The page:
Sol LeWitt in his logic, his geometry, the way he designs systems for the creation of his wall drawings, the way he accesses truth within his systems, his systems which are a list of constraints for specific compositions.
Tell us about a piece of your work that holds particularly fond memories and why?
This is a very old piece. Before I started crocheting the roving, I worked with prefabricated fiberglass matt. During the beginning years of crocheting, I made a few pieces that had a foot in both, specifically for a solo show at the Chicago Cultural Center which I began working on immediately after returning from my first trip back to Czech Republic as an adult.
During that trip, I visited my aunt and her family in Martin, Slovakia. I spent summers with her when I was 5 and 6 years old. They still lived in the same apartment. The grounds the same, plain grass blocks covered with yellow dandelions. Immediately we both remembered how we sat together and weaved dandelion wreaths. I took this memory and a highly emotionally charged state of mind and dragged it over my conceptual agenda which back then was still narrative based, and made Daisy Chain.
Daisy Chain consists of 11 skirt forms. For the skirt forms, I bought a couple of different patterns for toddler-sized skirts which I sewed in heavy upholstery vinyl. I stuffed the vinyl skirts with newspaper to make them stand and used them as molds by casting fiberglass matt over them. The straps and bibs that extend from the skirts are crocheted fiberglass that wraps or weaves together to create a wreath, in two solid parts.
The full sculpture is 112’’ x 116” x 17”. Created in 1999, it was in a group exhibit from 2002 to 2006, as part of the Art in Embassies Program, at Spaso House, the American Embassy in Moscow.
A significant journey
How has your work developed since you began and how do you see it evolving in the future?
I was born in communist Prague. We moved to the United States seven weeks before my 11th birthday. I don’t remember any experience with lace or crochet. In 1999, 30 years later, my Mom and I went back to Prague for the first time. By this time, I was crocheting fiberglass for about 3 years, the forms were on the large end of medium, I was not yet handling the material in the best way, I only used simple stitches, and my identity concepts were still limited.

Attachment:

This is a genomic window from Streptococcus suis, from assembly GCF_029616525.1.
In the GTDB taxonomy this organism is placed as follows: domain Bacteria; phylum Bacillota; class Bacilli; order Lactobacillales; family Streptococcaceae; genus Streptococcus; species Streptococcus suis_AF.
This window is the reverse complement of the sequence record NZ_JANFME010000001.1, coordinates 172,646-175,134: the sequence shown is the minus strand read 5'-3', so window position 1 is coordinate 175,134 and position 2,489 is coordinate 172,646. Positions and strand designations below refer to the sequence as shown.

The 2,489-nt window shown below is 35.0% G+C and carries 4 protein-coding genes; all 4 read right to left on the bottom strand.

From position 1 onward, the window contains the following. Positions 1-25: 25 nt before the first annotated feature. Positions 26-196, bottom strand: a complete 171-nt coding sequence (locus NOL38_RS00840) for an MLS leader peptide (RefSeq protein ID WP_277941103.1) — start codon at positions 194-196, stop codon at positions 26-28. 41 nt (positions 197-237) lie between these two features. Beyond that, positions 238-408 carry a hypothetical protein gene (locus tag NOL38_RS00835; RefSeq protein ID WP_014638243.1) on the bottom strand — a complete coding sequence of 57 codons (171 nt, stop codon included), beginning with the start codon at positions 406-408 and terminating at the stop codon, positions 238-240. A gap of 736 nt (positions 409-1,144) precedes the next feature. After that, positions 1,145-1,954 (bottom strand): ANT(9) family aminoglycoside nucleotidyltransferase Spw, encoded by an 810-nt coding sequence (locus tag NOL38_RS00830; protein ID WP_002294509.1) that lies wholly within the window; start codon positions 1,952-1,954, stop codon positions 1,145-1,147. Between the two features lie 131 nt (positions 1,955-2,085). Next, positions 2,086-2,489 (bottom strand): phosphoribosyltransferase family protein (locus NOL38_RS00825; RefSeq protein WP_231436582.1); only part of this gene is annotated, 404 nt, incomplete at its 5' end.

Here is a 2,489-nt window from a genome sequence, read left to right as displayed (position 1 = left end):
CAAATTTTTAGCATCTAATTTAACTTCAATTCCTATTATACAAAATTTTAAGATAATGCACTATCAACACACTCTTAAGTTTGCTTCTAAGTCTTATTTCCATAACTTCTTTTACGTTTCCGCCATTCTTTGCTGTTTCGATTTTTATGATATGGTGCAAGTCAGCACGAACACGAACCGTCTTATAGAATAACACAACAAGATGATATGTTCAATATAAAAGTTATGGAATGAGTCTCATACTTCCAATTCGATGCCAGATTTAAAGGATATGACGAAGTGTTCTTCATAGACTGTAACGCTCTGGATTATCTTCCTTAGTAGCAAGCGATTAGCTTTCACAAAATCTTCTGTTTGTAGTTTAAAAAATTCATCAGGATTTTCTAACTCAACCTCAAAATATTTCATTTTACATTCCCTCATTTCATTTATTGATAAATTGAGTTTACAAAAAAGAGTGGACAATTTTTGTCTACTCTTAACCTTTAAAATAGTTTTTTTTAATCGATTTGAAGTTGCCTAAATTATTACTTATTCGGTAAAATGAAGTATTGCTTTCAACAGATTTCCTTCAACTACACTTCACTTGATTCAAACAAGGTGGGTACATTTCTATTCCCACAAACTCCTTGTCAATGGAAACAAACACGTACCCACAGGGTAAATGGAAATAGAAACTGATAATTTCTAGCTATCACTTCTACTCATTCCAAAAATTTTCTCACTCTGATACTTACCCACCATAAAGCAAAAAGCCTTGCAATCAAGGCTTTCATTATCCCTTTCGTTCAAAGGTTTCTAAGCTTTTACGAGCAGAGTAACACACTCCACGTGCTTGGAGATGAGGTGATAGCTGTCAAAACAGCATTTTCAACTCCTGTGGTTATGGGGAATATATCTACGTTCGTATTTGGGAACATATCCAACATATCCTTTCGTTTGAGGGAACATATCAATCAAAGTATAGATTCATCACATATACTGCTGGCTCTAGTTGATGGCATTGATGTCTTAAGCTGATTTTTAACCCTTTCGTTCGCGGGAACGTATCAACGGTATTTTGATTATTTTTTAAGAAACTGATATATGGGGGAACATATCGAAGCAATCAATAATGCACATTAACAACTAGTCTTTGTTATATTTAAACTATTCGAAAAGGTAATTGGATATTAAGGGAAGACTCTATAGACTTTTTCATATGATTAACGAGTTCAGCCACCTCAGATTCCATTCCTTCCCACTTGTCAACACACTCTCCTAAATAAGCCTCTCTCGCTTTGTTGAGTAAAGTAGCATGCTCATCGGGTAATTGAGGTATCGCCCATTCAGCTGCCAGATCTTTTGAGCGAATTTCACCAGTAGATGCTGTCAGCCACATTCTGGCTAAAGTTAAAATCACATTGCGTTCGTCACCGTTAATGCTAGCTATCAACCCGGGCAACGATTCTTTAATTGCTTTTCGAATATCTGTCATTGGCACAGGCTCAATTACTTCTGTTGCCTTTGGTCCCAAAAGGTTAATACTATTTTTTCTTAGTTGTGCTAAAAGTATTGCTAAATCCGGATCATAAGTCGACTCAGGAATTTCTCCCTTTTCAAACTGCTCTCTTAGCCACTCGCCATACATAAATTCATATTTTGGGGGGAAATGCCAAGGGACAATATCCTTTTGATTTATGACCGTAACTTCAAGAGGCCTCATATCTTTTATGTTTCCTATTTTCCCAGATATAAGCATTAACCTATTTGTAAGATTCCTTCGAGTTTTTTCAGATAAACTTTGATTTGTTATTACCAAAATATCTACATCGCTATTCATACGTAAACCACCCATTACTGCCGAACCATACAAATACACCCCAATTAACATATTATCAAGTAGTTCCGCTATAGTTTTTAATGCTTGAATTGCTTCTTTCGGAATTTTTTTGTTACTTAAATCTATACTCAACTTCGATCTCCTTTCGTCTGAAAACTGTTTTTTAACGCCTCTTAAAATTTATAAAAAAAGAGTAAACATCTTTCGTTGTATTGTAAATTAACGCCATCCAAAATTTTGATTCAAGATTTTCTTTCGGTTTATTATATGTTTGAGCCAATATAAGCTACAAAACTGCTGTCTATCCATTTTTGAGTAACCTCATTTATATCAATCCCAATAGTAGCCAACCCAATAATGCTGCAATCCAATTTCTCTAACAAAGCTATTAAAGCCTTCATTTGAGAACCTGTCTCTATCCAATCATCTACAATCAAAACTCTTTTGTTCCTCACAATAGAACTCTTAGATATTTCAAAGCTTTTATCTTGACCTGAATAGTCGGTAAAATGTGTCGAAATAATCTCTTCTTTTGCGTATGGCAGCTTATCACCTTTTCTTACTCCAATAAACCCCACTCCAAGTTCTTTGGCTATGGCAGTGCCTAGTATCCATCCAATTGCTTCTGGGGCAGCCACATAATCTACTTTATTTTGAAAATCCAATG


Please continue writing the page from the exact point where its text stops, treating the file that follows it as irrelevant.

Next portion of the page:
The trip back home had a significant impact on my studio. What I saw was that Czechs are known for, and are proud of, the best beer on this planet, Czech crystal, and lace!! I, for the first time, realized that Czechs have a tradition of gorgeous lace everything. Every home we visited was inundated with lace: concentric circles on interior door glass; lace curtains; plastic lace on plant pots; lace runners; basically lace everywhere.
On the streets, the old ladies seemed to have a sort of uniform which consisted of four items: blouse, slacks or skirt, vest, and shawl. Three of these were usually in an over-all pattern, the fourth was solid. This overload of patterns should not have worked but it did.
When I got home, my work exploded. Somehow, recognizing that my heritage comes with a lace tradition, I felt a permission to exploit it more fully. I also realized that, although I was claiming to articulate narratives of identity in the language of crocheted fiberglass, I was not utilizing the fullness of the crochet language.
I bought a book that catalogs many of the traditional stitches, patterns, and formats and began to exploit this resource more fully. I learned that the more complex stitches created a stronger form and allowed me to work larger.